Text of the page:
Preferred sources and channels of soil and water conservation information among farmers in three midwestern US watersheds

  • Tucker M
  • Napier T
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Abstract

This research examines farmers' use of various sources and channels of conservation information in three midwestern US watersheds. A primary objective was to determine perceptual and farm structure factors influencing the use of particular information sources for farm-level decision-making. Data were collected from 1011 farm operators, the Maquoketa River watershed in east-central Iowa, the Lower Minnesota River watershed in southeast Minnesota, and the Darby Creek watershed in central Ohio. Respondents were asked to indicate frequency of use for 22 sources of conservation information identified from the literature and to rank the perceived importance of 11 of the most common communication channels for accessing agricultural information. Factor analysis was used to reduce the number of information sources to a smaller set of variables that explained much of the variance of the original data set. Selected elements of diffusion, risk communication, and farm structure theories were used to interpret the factor loadings and to identify predictors of information use. Regression analysis was used to test the communication source models developed for the overall data set and for each state. Descriptive findings revealed that farmers use multiple sources and channels when accessing soil and water conservation information. Substantial differences in information-use patterns were noted among the study watersheds. The results of the factor analysis showed that the 22 information sources could be categorized into six overarching groups based on their intercorrelation. The regression models were shown to vary widely in their predictive capacity, explaining from 1 to 29% of the total variance in source use. The variability noted among farmers' information-use patterns and perceptions across the three study areas casts doubt on the value of broad-based or "shotgun" approaches for delivering agricultural information. The use of factor analysis has promise in future studies as a valuable tool for developing empirical measures of information use and improving measurement of key theoretical constructs in agricultural communication. © 2002 Elsevier Science B.V. All rights reserved.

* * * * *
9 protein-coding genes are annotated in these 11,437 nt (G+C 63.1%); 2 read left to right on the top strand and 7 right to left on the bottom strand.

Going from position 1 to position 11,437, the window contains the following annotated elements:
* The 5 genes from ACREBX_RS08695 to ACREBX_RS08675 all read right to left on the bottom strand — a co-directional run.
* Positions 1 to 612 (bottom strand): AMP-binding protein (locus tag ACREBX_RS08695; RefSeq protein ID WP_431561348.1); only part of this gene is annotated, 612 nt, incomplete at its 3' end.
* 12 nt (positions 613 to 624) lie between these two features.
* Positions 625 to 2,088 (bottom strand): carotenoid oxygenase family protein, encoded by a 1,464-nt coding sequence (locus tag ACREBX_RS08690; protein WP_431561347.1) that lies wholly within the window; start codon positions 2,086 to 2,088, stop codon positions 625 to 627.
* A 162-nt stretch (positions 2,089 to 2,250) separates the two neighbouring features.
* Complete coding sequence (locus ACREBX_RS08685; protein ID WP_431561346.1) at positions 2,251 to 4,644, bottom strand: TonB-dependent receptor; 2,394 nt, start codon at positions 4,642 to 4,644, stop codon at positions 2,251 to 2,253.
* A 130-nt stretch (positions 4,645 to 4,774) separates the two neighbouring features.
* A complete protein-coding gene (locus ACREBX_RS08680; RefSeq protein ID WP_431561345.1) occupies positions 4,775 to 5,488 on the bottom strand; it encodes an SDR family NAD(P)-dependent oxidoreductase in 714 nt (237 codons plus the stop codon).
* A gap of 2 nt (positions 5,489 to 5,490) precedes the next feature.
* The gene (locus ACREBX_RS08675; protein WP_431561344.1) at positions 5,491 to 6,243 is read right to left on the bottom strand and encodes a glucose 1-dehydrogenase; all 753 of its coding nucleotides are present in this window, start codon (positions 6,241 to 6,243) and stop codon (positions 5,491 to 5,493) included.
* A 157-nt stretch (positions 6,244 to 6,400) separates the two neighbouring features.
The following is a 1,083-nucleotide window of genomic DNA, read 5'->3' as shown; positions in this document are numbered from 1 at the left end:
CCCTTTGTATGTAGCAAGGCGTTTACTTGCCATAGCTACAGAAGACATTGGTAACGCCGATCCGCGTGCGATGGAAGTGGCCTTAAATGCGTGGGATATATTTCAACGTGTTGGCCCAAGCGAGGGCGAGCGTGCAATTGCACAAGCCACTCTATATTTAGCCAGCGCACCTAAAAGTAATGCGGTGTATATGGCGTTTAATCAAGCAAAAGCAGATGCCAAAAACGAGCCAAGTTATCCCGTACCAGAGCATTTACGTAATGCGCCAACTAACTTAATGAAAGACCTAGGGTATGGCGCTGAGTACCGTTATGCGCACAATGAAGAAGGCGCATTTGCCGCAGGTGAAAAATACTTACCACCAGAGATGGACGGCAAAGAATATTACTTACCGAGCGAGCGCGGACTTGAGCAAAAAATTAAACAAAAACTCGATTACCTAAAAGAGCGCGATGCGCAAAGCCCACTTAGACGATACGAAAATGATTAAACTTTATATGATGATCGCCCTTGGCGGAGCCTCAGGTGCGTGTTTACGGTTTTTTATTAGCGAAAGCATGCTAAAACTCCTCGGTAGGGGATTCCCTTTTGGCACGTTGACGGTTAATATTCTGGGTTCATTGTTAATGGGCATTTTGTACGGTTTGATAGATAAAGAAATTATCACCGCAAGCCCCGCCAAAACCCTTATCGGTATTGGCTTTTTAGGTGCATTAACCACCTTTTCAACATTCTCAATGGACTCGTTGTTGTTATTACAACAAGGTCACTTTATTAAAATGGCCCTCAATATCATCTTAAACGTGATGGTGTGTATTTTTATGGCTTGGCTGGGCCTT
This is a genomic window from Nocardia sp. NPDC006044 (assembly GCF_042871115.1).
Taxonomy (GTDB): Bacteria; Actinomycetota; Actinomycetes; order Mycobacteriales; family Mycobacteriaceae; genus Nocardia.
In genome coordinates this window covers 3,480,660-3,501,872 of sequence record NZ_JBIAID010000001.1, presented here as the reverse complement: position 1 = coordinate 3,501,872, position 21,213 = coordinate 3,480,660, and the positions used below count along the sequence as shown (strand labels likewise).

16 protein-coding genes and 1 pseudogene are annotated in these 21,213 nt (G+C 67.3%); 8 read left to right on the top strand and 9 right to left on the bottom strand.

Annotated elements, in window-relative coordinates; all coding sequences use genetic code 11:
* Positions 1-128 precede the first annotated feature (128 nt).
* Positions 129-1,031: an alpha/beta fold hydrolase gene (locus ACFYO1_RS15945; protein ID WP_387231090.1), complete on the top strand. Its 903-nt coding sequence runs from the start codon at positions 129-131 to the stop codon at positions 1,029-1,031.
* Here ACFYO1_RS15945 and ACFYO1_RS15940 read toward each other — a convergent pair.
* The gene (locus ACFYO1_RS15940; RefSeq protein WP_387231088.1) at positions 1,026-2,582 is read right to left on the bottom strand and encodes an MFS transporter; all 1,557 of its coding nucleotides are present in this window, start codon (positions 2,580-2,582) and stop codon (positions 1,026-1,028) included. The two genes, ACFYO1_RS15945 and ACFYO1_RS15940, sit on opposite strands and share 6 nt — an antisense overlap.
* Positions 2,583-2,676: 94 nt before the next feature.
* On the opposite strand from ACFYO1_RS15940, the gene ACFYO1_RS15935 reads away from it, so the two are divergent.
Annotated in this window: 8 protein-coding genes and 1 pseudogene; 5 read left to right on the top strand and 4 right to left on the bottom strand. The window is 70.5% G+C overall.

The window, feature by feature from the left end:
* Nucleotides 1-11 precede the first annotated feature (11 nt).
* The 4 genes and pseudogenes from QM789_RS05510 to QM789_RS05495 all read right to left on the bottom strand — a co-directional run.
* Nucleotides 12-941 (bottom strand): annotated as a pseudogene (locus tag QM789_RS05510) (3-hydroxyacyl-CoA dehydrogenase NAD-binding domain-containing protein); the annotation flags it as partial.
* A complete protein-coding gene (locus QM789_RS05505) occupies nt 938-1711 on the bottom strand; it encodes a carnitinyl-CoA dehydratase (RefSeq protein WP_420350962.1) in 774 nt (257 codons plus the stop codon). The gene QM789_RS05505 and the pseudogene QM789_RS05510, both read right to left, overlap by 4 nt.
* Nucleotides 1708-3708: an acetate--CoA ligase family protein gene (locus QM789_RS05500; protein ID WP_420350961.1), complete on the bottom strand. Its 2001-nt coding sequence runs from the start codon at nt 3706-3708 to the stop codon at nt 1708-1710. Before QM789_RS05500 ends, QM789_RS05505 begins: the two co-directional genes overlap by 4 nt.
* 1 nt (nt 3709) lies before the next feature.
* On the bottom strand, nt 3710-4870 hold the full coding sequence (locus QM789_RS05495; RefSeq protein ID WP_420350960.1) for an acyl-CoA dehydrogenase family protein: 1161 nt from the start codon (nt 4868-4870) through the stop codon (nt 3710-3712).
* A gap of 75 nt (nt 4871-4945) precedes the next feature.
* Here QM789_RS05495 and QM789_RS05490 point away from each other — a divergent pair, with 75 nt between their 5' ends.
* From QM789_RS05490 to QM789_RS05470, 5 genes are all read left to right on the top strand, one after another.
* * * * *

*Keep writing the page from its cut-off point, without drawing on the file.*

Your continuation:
Author-supplied keywords

  • Communication
  • Conservation
  • Information channels
  • Information sources
  • Midwestern US
  • Risk perception

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Authors

  • Mark Tucker

  • Ted L. Napier

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